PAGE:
“There’s more than one way to learn at home, but not all of it is home school,” said Rachel Schleif in her The Wenatchee World article, “Home-school definition, identity blurs with new programs,” in which she outlined the ongoing controversy over homeschooling terminology and regulations.
"I homeschool because I've seen the village and I don't want it raising my children." @ptownmoofus
— Homeschool HSsegue (@Homeschoolsegue) June 9, 2009
In Helen Hegener’s June 25, 2010 HEM commentary, “Outlived Our Usefulness?,” she noted the recent name change of The Edmonds Homeschool Resource Center to Edmonds Heights K-12 to reflect their partnership with the public school system. The same announcement contained the following.
“…in Washington State, the growth rate for homeschooling, which had consistently been 15-20% per year, has dropped to zero in the past two years, in large part because of the growth of alternative public school programs.”
Are Washington State Alternative Learning Experience students 1) homeschoolers who participate part-time in public options or 2) public school students who do school at home through distance or online programs?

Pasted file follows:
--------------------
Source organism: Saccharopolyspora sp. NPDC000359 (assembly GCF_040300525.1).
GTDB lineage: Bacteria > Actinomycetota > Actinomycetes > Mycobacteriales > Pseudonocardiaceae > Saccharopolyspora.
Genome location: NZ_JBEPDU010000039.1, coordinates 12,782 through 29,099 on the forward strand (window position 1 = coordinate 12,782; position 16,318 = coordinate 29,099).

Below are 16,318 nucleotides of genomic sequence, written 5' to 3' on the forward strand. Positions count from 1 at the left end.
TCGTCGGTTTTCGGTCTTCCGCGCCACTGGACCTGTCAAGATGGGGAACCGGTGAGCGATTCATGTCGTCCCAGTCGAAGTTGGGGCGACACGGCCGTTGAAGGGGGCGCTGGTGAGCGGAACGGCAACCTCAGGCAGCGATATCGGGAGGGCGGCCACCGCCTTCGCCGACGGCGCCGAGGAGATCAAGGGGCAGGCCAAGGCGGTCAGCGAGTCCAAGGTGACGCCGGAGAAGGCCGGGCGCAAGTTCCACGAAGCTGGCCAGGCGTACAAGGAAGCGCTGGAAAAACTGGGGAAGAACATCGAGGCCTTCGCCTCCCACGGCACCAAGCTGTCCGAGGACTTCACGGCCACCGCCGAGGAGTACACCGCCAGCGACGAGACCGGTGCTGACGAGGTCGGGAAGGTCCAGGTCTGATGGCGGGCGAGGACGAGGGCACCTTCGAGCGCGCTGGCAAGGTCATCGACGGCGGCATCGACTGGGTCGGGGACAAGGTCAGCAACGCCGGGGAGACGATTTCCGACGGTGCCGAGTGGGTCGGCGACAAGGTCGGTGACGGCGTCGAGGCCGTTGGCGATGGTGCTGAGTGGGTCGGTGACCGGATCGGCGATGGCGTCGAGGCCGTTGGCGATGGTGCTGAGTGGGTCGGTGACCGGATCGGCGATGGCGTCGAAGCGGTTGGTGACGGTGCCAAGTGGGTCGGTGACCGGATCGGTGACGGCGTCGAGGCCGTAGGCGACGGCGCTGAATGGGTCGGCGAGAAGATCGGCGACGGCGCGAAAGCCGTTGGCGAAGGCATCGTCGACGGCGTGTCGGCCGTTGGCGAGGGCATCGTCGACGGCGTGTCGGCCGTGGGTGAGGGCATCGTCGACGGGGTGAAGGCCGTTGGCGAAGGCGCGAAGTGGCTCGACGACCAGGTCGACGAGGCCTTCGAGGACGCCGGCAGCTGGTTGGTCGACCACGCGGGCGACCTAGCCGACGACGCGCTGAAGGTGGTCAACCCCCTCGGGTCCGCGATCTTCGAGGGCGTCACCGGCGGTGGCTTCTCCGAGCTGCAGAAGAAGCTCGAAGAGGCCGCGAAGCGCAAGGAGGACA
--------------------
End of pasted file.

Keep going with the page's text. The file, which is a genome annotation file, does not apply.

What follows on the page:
“Homeschoolers” in this case refer to “home-based instruction” students (HBI) as defined by Washington State law. Washington generally regards ALE participants as alternative public school students, because ALE programs receive public funds.
However, part-time ALE students, depending upon hours of enrollment and adherence to home-based instruction requirements, might continue to qualify as home-based instruction students.
In Washington, virtual schools are regulated as ALEs The Washington Homeschool Organization provides a comparison between homeschool and virtual school and other ALE programs, as well as a detailed account of homeschoolers’ issues with ALEs.
Alternatives to Alternative Learning Experiences
So far, my kids have avoided opportunities associated with the public school system. Instead, they ensure their homeschool freedom by participating in community classes and homeschool group activities. See Seattle field trip club, Eastside TPA, or your local art center, dance studio, children’s theater, museum, farm, zoo or aquarium, nature center, etc., for a variety of local learning opportunities.
Ongoing Project: Call for submissions, donate unschooling media for charity